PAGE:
The efficiency of the proposed approach has been experimentally estimated in the arrangement shown in Fig. 6. In the first stage - in order to prove the feasibility of this technique - we used a film made from polyethylenterephthallinum (PETP), possessing the properties of a double-axial crystal (thickness 74 µm, difference in refractive indices of 0.085). An objective, 2, images a white-light source, 1, into a 50 µm -diameter diaphragm 3, which together with the objective, (focal length 200 mm) forms a beam with a high degree of spatial coherence (~95%). One of the optical axes of the crystal coincides with the optical axis of the beam. An objective, 4, images the diaphragm, 3, onto the film, 6. A polarizer, 5, and an analyzer, 7, are rotated with respect to the optical axis and provide observation both with matched and with crossed axes of transmission. An objective, 8, images the film, 6, onto the sensitive area of the CCD-camera, 9, which roughly has a similar sensitivity to the RGB colors as the human eye.

Fig. 6. The experimental optical arrangement: 1 - source of light; 2,4,8 - objectives; 3 - diaphragm; 5 - polarizer; 6 - film; 7 - analyzer; 9 - CCD-camera; 10 - computer.

In Fig. 7(a) and (b) one can see the distributions obtained with a matched and with a crossed analyzer, 5, and with the polarizer, 7, respectively. Processing of these distributions with a chromascope results in the patterns shown in Fig. 8(a) and (b), where the amplitude zeroes for all three spectral components of the field with the same azimuth of polarization are present, see Fig. 8(a). As a matter of fact, the pattern shown in Fig. 8(a), obtained using a chromascope strictly corresponds to the typical color distribution in the vicinity of an amplitude zero [11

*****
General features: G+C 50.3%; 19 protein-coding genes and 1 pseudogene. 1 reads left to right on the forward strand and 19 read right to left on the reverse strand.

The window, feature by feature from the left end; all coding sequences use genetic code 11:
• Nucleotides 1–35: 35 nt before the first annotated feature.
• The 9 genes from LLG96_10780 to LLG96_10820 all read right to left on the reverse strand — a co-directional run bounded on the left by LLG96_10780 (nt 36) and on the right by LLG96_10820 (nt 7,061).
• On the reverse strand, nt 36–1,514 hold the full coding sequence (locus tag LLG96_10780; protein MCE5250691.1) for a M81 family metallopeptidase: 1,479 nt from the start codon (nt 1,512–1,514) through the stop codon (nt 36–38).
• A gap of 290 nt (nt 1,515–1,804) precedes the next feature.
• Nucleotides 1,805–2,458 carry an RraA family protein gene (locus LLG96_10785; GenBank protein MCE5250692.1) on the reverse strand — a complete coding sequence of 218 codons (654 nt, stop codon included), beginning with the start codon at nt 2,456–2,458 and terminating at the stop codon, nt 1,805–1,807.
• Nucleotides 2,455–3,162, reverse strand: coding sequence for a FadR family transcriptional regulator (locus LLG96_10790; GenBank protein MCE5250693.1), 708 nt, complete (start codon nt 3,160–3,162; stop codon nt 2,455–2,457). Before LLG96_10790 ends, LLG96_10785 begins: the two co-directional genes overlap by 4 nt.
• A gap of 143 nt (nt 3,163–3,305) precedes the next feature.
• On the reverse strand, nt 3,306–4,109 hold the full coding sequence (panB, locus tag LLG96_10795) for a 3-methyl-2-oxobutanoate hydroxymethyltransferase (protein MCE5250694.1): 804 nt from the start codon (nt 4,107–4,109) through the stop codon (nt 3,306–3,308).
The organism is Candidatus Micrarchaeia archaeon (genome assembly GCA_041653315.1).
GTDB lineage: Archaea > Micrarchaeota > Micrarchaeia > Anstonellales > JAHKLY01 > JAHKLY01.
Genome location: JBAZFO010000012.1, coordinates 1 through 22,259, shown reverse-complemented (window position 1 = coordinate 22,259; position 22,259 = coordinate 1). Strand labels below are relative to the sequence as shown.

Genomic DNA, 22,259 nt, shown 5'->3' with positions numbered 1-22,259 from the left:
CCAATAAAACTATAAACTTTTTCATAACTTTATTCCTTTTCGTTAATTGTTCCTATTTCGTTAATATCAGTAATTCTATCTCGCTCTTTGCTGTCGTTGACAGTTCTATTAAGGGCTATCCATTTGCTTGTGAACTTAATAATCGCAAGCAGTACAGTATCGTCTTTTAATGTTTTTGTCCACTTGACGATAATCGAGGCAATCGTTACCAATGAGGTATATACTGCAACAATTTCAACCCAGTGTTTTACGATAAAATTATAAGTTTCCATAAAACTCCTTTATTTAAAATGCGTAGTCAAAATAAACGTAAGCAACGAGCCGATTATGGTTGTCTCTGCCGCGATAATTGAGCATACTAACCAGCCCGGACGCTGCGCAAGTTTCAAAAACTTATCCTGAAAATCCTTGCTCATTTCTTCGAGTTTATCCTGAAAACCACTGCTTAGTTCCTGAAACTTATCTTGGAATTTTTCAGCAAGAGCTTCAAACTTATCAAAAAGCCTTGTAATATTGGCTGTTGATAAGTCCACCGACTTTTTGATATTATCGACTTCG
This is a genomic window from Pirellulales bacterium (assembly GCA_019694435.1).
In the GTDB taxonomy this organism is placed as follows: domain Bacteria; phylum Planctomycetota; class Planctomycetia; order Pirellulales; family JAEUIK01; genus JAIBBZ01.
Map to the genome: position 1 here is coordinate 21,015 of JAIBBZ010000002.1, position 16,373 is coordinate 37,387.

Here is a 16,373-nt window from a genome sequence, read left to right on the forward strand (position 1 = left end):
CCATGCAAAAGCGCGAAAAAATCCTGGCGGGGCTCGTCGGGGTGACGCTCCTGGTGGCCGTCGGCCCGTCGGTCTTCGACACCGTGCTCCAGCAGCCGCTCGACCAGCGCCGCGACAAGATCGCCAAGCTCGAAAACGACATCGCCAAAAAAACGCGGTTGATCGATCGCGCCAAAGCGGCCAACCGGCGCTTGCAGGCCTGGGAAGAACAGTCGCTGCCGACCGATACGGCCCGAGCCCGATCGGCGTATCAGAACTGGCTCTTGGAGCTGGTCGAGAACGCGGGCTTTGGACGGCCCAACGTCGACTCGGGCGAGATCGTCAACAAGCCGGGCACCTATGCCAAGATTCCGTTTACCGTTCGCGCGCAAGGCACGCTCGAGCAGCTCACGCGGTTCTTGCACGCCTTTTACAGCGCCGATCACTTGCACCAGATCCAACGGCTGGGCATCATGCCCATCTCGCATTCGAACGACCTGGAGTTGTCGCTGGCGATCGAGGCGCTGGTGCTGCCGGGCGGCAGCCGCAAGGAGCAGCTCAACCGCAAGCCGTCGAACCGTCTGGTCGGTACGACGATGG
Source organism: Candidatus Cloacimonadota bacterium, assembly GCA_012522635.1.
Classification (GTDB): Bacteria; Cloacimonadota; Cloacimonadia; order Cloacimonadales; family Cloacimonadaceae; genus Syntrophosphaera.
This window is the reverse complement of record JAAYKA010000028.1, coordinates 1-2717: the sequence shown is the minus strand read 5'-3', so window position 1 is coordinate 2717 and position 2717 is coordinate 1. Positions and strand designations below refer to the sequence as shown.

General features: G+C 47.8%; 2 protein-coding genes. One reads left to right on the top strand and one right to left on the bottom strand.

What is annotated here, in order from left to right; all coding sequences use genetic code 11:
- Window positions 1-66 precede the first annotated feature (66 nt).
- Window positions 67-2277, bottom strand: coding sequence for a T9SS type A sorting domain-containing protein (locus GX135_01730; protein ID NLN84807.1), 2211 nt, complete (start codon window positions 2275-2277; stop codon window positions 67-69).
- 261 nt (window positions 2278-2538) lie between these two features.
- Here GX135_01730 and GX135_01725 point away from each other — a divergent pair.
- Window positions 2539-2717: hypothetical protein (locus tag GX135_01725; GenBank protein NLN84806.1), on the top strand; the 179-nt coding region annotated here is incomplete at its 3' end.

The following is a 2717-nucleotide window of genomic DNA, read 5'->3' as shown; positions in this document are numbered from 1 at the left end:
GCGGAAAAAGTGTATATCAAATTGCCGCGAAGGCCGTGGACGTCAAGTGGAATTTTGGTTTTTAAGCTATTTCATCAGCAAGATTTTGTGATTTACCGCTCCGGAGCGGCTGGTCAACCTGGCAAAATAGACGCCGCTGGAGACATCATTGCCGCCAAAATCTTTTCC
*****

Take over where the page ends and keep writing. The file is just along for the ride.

11. M.V. Berry “Exploring the colours of dark light,” New J. Phys. 4, 74.1–74.14 (2002). [CrossRef]

]. The pattern shown in Fig. 8(a) seems to be more suited for further processing, while within this distribution the areas where amplitude zeroes are expected are reduced to points.

Fig. 7. Conoscopic patterns obtained for matched polarizer and analyzer (a), and for crossed polarizer and analyzer (b).
Fig. 8. Patterns shown in Fig. 7 processed by a chromascope for matched polarizer and analyzer (a), and for crossed polarizer and analyzer (b).

Processing of the obtained distributions using the technique involving the inverted chromascope, Fig. 9, facilitates the determination of the loci of amplitude zeroes for all three spectral components of the field, cf. Fig. 10(a), (b), (c). Theory predicts that amplitude zeroes must appear in-pairs. However, due to some mismatching of the crystal axes in the polarization optics we were in a position to observe only one white-light vortex shown at the bottom of Fig. 10.